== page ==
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The Oregonian: Oregon university students pitch ways to make money so they can help an Oregon community
Author: Betsy Hammond, The Oregonian
Posted: October 2, 2012

Read the orginal story in The Oregonian here

Teams of Oregon university students pitched their best ideas Monday for how they would run an enterprise that would generate a pile of money -- not to get them rich or reward investors, but to do good in a needy Oregon community. 

Teams proposed turning biomass into spendy garden amendments, raising lots of fish and vegetables in a small space through aquaculture, and converting grocery stores' spoiled organic produce into high-grade compost. They did so as part of the first Oregon Social Business Challenge at the Oregon Convention Center, judged by a panel of entrepreneurs, politicians and university leaders. 

In the end, a team of Oregon State University students won with their plan to create a sports league for youngsters with disabilities in the Corvallis-Albany-Philomath area. 

They plan to charge families $35 per athlete per season to pay for the field fees, insurance and sports equipment to enable about 130 children to practice and compete in seven-week seasons of soccer, basketball and track. They'll be able to keep costs low by relying on the huge supply of available college student volunteers, they said. 

By January, youngsters with Down syndrome, autism and other disabilities should be playing basketball in a league coached and refereed by specially trained volunteers, said Taylor Moor, a senior majoring in business management who co-led the team of about 15 students that crafted the plan. 

Portland State University will provide the winning team with incubation support to help improve the plan before it becomes reality. 

Judges asked the team whether their model could be considered sustainable or replicated elsewhere, given that no one will be paid. 

Moor and other students acknowledged that most communities lack the free or low-cost recreation facilities and gigantic student volunteer base that OSU creates in Corvallis. But in Corvallis, they say, it will work.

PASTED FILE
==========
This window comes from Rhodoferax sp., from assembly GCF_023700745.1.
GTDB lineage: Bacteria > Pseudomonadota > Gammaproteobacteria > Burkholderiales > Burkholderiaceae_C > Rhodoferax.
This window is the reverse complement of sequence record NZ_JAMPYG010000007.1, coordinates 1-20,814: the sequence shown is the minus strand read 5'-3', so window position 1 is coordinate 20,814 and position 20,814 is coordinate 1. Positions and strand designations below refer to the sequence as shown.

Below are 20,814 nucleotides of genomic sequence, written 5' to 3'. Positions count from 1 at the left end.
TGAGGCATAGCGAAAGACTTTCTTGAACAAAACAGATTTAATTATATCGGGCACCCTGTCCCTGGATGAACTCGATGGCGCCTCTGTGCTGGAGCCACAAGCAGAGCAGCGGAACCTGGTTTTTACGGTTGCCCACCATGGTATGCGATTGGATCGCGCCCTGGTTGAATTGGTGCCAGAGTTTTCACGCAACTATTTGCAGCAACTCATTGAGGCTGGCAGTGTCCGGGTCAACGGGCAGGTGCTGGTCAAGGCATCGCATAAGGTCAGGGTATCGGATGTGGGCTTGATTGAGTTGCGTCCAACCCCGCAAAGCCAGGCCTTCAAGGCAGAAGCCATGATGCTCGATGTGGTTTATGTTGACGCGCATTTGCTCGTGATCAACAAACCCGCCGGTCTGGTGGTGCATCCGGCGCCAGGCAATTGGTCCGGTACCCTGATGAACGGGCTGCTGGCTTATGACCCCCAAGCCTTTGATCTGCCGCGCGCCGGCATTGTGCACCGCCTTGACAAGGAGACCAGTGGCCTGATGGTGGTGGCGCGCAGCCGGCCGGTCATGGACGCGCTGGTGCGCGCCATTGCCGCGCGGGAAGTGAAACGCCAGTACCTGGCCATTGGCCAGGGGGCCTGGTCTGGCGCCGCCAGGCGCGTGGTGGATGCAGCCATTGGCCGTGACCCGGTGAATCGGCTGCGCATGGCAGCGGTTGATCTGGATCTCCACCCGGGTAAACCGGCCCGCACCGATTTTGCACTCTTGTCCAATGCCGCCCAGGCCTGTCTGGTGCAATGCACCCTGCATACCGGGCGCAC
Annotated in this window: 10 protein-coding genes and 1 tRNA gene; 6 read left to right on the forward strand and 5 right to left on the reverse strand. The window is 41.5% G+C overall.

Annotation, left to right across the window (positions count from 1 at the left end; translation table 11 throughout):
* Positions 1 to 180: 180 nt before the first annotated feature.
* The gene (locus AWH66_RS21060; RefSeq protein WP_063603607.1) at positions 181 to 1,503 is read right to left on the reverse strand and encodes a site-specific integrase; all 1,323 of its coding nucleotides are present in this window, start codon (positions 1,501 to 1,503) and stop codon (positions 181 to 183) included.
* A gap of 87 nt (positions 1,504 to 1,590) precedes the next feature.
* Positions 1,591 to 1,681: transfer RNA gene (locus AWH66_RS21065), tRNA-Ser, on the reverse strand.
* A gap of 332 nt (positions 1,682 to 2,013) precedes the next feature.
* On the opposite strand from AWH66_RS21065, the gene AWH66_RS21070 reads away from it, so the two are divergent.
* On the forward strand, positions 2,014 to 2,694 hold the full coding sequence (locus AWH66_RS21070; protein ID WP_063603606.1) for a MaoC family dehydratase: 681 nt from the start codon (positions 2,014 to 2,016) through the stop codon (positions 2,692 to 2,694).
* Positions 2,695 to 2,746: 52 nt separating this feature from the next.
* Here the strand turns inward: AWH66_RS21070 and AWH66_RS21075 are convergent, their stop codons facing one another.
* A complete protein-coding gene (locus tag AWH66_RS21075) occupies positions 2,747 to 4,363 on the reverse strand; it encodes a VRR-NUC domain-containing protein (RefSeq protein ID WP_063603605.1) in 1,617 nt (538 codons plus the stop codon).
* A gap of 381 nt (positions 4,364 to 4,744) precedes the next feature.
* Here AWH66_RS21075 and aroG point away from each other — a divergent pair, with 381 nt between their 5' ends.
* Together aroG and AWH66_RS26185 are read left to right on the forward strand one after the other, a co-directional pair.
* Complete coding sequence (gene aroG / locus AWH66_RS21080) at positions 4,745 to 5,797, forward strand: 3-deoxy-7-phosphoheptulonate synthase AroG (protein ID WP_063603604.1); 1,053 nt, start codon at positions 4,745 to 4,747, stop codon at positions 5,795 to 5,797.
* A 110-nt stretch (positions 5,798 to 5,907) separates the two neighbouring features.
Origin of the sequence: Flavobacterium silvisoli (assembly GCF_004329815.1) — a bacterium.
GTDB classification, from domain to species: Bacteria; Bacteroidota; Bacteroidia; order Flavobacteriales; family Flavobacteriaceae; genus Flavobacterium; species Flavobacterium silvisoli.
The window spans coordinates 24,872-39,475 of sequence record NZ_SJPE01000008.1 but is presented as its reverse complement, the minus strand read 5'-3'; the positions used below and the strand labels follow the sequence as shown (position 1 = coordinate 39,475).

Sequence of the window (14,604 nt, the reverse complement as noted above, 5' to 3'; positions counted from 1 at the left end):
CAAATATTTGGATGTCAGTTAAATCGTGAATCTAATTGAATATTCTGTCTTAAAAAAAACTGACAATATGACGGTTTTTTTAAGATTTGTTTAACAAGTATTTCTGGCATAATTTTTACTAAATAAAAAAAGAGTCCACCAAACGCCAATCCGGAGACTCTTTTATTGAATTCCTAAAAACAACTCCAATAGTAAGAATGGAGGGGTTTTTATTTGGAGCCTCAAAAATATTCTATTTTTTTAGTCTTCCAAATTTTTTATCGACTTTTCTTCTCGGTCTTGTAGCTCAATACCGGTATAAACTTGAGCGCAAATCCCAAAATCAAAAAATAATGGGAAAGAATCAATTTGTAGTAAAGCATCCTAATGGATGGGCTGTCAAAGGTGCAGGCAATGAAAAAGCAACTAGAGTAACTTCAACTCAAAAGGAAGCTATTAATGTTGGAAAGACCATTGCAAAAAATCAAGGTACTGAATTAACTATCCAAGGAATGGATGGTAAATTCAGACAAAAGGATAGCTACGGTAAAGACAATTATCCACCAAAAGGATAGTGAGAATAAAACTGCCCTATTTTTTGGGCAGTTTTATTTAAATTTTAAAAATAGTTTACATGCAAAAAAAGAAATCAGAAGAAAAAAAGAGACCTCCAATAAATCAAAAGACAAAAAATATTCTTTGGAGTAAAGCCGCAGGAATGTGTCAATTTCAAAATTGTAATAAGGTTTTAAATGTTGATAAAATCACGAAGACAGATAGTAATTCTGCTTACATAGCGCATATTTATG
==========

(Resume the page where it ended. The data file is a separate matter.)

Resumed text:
"The venture is financially sustainable in that the registration fees actually cover all the expenses," Moor said. 

Sixteen teams competed in the challenge, and the top seven made their pitches much like at venture capital competitions where judges or investors seek to decide which startups are most likely to be profitable. 

Dressed in suits and ties, equipped with slick presentation visuals and ready to talk specifics of their financial plans, the teams each got five minutes in the spotlight to convince the long table of judges. 

They were following in the tradition of 2006 Nobel Peace Prize winner Muhammad Yunus, the keynote speaker, who is an outspoken advocate and practitioner of using business approaches to solve social problems.

The University of Oregon team that won second place proposed bringing regular health screenings and health care to rural Klamath and Lake counties by charging members a low monthly fee and bringing a doctor and nurse in a mobile clinic two days every other month. 

Third place went to a Southern Oregon University team that planned to address hunger in Jackson County by raising fish, vegetables and herbs in a highly efficient aquaculture dome. The enterprise would sell fresh fish and produce to Ashland restaurants at market rates and use that money to offset the costs of providing free fish and produce to hungry low-income people in the area. 

Matt Donegan, president of the board that oversees Oregon's seven public universities and a successful entrepreneur himself, said he was impressed after judging the business plans. 

"The awareness and interest from the students is really encouraging," he said. 

He said the judges evaluated pitches much like they would a traditional business case study. "We looked at their market research, their operational plans, their financial sustainability. We're looking for the business discipline and their ability to execute." 

OSU sophomore Abigail Dahl and senior Rachael Buck were chosen to make the pitch for the kids' sports league, known as Star Sports, and did so with a mixture of confident poise and panicked stagefright. 

They talked up the value of regular exercise to help young people fight obesity, gain confidence and make friends. And they extolled their team's ability to market the program to parents, to connect with volunteers and to identify with participating athletes. 

"This is a perfect opportunity," Dahl said. 

-- Betsy Hammond